Sunday, 12 March 2017

Chapter 15 ~ Restless in Rakiura

After a good night's sleep, I wake to my first morning on Stewart Island, ready to begin my adventures here in...

Southland, as the name suggest, is New Zealand's southernmost region, and consists mostly of untamed wilderness. With barely 100,000 people living on the 34,347km² of land here, that amounts for an average population density of 2.9 people/km². In reality, however, there are some areas, like the town of Invercargill, which have a much higher population density, while other places like Stewart Island or Fjordland are all but devoid of permanent residents. In exchange, however, Southland can boast an amazing coastline of over 3,400km. That's 200km longer than the coastline of Sweden!

I am staying on Stewart Island, which is also known as Rakiura in the Māori language - meaning "Glowing Lights". Originally, however, Rakiura was known by another name: Te Punga o Te Waka a Maui, which translates into "Anchor Stone of Maui's Canoe". Do you remember my post from Wellington, where I told you that according to Māori mythology, the South Island of New Zealand is the canoe of Maui, while the North Island is a huge fish he pulled up. Well, Stewart Island also has a place in that mythology: Before Maui began fishing, he pulled up Rakiura from the depths of the ocean to tie his canoe onto it. Hence "Anchor Stone of Maui's Canoe". It's also the third-biggest island of New Zealand, although it naturally pales in comparison with the North and South Islands. At approximately 1,800km², it's halfway between Gran Canaria and Tenerife in size.

There's only one town on Rakiura: The small village of Halfmoon Bay, which is also known as Oban. For once, this isn't a Māori name, but rather the name of a place in Scotland. Almost all of the 400 permanent residents of Rakiura live in this idyllic coastal village, stretching from bay to bay and up into the forested valleys.

It is in one of the houses here that I begin the next episode of my trip:

Steward of the Island

My host this time is a Liz, a single mom of three energetic children. And since she works hard all day cleaning houses to keep her family fed, she can need all the help she can get in order to keep her household together. Naturally, I'm more than willing to lend a paw.

Her children are twelve year old Iain, who is presently entering his teenage phase...

...energetic Zachary, aka Zachie, who, like me, is hyperactive...

...and moody Victoria, aka Vicki, who absolutely hates everything I cook. Except cookies. Everyone loves cookies.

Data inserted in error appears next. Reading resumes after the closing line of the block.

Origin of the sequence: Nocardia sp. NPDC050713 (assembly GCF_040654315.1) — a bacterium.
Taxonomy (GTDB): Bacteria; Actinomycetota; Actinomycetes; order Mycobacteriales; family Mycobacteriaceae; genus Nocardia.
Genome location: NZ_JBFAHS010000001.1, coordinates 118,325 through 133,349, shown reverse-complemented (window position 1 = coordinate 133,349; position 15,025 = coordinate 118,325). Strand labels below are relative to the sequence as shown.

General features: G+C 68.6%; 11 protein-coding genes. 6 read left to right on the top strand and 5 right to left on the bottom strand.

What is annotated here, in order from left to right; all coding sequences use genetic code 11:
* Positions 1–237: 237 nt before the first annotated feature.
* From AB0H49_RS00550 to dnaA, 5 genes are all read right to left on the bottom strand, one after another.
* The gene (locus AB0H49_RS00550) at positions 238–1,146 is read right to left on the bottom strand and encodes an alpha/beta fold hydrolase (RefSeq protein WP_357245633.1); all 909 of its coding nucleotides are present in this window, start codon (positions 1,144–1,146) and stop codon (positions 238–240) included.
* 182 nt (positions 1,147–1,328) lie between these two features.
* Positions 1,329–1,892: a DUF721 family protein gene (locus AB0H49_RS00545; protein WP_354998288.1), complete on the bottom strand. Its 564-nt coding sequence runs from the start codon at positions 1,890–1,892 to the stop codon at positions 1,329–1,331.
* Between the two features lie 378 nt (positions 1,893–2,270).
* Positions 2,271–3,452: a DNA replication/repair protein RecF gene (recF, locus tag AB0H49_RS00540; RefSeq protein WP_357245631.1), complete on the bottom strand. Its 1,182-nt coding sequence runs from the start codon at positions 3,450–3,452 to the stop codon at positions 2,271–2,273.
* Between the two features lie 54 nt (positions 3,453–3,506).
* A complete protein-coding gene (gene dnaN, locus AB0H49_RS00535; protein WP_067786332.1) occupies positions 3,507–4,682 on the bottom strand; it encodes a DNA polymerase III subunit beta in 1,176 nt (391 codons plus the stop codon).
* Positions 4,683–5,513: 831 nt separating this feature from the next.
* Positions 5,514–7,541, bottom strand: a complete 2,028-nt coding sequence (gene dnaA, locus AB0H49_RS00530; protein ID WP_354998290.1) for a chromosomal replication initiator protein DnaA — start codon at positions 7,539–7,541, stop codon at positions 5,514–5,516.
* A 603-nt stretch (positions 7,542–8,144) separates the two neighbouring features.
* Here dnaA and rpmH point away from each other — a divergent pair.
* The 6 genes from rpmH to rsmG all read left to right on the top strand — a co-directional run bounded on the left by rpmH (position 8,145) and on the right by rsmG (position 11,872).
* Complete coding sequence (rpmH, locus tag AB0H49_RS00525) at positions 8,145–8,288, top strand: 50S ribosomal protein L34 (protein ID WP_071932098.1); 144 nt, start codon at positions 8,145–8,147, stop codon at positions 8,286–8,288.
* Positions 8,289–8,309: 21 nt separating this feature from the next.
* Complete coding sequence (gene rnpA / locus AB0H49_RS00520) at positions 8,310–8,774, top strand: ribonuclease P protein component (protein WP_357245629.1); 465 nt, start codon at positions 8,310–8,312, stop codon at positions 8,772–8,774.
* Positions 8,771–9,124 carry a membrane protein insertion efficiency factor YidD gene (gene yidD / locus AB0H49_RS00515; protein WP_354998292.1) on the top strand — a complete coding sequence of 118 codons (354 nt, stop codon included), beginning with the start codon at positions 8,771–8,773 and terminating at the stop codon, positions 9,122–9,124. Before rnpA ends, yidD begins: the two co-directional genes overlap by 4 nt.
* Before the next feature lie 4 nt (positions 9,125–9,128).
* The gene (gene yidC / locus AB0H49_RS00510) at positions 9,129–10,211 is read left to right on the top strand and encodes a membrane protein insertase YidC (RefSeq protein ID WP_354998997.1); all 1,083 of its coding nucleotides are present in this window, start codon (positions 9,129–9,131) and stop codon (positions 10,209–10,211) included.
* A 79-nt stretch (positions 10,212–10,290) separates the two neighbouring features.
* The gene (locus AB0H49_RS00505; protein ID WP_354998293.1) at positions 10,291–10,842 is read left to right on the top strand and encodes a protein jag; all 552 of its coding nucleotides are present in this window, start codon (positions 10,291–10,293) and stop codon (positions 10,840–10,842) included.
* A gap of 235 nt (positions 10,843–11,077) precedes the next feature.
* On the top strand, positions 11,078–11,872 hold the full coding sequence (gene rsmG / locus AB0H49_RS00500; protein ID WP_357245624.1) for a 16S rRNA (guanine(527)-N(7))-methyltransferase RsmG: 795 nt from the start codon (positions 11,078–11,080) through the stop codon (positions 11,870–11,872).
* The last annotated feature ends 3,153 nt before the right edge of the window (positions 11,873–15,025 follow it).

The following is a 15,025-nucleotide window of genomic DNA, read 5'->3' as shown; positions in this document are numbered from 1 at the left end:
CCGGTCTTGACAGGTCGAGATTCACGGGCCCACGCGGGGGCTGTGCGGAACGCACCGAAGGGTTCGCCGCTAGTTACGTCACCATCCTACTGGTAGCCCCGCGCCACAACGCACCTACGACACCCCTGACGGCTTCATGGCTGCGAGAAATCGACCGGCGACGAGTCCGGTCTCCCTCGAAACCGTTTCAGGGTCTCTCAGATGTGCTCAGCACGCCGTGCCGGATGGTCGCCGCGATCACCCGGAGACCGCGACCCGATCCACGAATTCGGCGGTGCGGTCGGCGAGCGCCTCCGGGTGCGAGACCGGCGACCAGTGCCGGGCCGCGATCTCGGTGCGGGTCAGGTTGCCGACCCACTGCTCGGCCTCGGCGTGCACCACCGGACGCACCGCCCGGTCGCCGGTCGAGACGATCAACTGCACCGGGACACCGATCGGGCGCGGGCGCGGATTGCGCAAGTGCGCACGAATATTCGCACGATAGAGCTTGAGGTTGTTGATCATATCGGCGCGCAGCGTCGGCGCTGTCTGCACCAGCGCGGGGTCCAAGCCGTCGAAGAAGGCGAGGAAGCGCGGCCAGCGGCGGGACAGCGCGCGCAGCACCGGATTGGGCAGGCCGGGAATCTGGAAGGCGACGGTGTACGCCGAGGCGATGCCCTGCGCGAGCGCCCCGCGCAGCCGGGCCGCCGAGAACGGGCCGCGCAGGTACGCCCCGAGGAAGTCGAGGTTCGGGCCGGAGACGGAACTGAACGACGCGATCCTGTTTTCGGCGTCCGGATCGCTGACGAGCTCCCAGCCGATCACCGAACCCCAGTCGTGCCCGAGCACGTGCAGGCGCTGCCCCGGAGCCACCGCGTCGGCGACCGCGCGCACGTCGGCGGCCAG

The Place

Liz and her kids live in a nice little house on one of the many hills surrounding the Halfmoon Bay, close to the pass over to the nearby Golden Bay.

Apart from the humans, this place is also home to two fuzzy guinea pigs, which are normally kept in a pen in the garden, but are occasionally invited into the house as well.

Much to my delight, the place also comes equipped with its own fully functional fireplace, which certainly comes in handy this close to Antarctica.

Needless to mention that with three active kids who sometimes bring their friends over and a hard-working single mother, the place can get ore than just a bit homely, but that's what I'm here to help with.

As for the township of Oban, it's a veritable jewel box stretching along the shore of Halfmoon Bay, as well as various of the surrounding bays.

And even the immediate surroundings are quite idyllic, featuring serene walkways...

...and scenic lookout points, all mere minutes away from Liz's place.

Of course, it's not all sunshine and rainbows. More often than not, the weather is quite rainy and stormy here, providing a good incentive for me to stay inside and work on my blog or the Chronicles of Ceal.

And don't let yourself be fooled by the "tropical island" flair of some of these pictures. Down here it's cold enough that I don't even think about wearing anything short of a sweater.

With the Antarctic circumpolar current running literally just south of Rakiura, the temperatures here usually don't climb above 18°C even during the summer months, with the absolute record high of 40 years being a whooping 29°C. So even though Rakiura is geographically almost directly opposite of Brittany, it's still a whole lot colder.

The Job

As I already mentioned before, part of my job is cleaning up after the three munchkins every day...